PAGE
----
So back to this challenge, I assigned myself – making friends, keeping friends, being a better friend – altogether that shit is hard. Joining JWC has put me in the situation to make friends, but is it has not made me a better friend. I have still just been expanding my pool of marvelous acquaintances.  

If you did not know, friendship is tied to your self-perception. With a poor self-perception, how can one expect others to want to build a  rapport? To succeed in my challenge, I need to be working on being a better friend, and do that, I need to work on myself. I’ve put off working on myself for almost thirty years, I guess now is an excellent time to start. To commence personal growth, I have been trying to take care of myself better- physically and mentally.  I have been taking time actually to focus on me instead of others. Don’t get me wrong, I have had my narcissistic moments in the past, but overall, I have had a tendency to become preoccupied with meeting others needs before my own.

My version of self-help – Move more, Think less, eat better.

I started doing yoga, and I am so pleased with my yoga instructor and yogi mates. I have in general just made sure I am on the move more – hiking, walking, soft jogging (because I cannot run), etc. In addition to yoga and other forms of fitness, I started meditation, two to three times a week. I am not exceptionally good at being alone with my thoughts yet, my small attention span causes me to drift away and lose my clear headspace.I have also been creating and reading more.

Furthermore, I have been a little more cautious about what I eat and put into my body. I try to limit my gluten and sugar intake (this is another challenge within itself), I have given up eating meat, and I have been sticking with a routine of probiotics and vitamins. These simple changes and additions to my life have helped me gain some clarity, assisted me in decompressing, and readjusting my attitude | perceptions.

I know that I am still a work in progress, but I think these resolutions will help me to be a less anxious, neurotic, fatigued, and pessimistic friend.

Things that I intend on continuing in the future to be a better friend:

  • Listen more
  • Communicate more
  • Trust more
  • Give more
  • Find others to share my passions with
  • Challenge others to do the same


On Grief:

Grief comes in waves. I’ve been told this multiple times over the last year. Grief is just a response to the loss of something grand. Many people focus on the emotional aspect, there is also a physical aspect to feeling grief. Since I try to ignore my emotions a majority of the time, that typically means I end up dealing with my emotions through via a physical ailment. Anyone who knows me knows that I constantly complain about headaches and stomach aches, and probably about 70% it is really just anxiety, and most recently grief manifesting in a physical form.
I’ve lost very important people in my life over the last three years. It started with my beloved grandfather, then my favorite professor/mentor, and most recently my mother. Additionally, other characters in my life such as an uncle, an aunt, a co-worker have also gone to hang out in another realm. Obviously, I was most affected by my mother’s death, but I now know I struggle with each persons passing just the same.
As much as I like to pretend and tell myself I was prepared for death, specifically the death of my mother- you can never truly prepare it. I had been a caregiver for my mother for as long as I can remember. It started out with simple assistance here and there and progressed to trading off care with the hospice nurse or my stepfather. I watched my mothers’ physical and mental health decline, and that is something I would not wish that on my worst enemy (as if I had any). Watching a very independent and strong-willed woman wilt away and yield to Parkinson’s, dementia and heart disease is not an enjoyable experience. (Additionally, neither is dealing with said woman’s unsupportive bipolar husband – twas a challenge on its own). I believe I started the grief process when I observed my mother finally gave up and give in to her poor health. She had a multitude of illness, but typically my mother lived on the island of denial and tried to be optimistic, until one day when she stopped looking on the bright side and saw her health for what it truly was, shit. When my mother began facing the loss of her father and then the loss of motor skills and memory – grief steered my mother down the road to giving up. While I grieve and mourn the loss of her (and others), I try to not to follow her path, and I try not to dwell on the things I can not change (past or present). Every day I learn something new in my relationship with grief.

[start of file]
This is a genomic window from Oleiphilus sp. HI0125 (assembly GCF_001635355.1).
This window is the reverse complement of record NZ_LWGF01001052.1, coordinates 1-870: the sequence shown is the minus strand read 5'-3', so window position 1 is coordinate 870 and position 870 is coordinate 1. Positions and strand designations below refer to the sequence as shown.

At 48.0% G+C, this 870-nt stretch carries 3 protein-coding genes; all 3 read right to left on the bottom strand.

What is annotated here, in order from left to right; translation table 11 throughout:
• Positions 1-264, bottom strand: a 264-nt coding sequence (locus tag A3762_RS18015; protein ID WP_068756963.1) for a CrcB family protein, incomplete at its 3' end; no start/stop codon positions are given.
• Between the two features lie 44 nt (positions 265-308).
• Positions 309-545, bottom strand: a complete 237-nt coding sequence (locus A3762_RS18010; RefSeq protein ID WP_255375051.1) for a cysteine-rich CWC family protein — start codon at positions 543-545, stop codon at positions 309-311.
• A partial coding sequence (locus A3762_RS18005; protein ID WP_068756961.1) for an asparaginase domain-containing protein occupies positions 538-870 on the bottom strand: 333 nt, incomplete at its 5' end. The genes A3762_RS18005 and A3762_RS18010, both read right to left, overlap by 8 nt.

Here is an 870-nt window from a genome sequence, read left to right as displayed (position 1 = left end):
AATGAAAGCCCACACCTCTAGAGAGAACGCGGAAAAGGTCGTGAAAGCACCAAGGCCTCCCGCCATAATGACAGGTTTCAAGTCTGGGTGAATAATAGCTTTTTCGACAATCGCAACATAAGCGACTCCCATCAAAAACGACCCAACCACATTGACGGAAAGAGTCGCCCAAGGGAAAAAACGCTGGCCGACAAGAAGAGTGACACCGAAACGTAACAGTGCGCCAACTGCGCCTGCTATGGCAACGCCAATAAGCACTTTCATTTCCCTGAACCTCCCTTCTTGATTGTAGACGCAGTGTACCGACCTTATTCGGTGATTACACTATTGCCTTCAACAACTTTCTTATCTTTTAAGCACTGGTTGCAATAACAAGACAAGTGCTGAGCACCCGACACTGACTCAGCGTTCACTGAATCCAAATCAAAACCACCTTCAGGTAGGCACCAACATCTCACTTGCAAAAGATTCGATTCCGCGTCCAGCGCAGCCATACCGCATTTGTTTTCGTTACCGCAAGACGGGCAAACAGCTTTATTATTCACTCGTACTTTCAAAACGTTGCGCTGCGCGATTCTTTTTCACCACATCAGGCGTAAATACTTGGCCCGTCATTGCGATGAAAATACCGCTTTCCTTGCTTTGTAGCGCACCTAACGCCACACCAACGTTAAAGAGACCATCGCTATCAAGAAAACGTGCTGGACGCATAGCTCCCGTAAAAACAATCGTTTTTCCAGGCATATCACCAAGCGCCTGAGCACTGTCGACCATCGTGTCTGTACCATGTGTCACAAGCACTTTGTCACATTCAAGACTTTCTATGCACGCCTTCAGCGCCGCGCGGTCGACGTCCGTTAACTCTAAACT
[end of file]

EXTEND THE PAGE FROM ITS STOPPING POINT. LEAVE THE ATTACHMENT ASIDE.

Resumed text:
As I said earlier, I always told myself that I was equipped for loss. I had handled the news of loved one’s deaths appropriately in the past (according to what I had seen on television and learned about in a sociology of death and dying course). But when that day finally came in regard to my mother passing, I felt simultaneously prepared and unprepared when I got that call. I don’t think I was as calm and stoic as I had always thought I would be. I was squeaky and had eyes full of tears, and these things still happen when I think too long about her. That is grief. It is a natural response to a major change in life.  Unfortunately, there is not a quick fix for grief. Try as I might, I have not found one. It just has to run its course, wave upon wave will keep hitting you until the wind finally settles and the tide is low, or something philosophical like that.

More on Grief: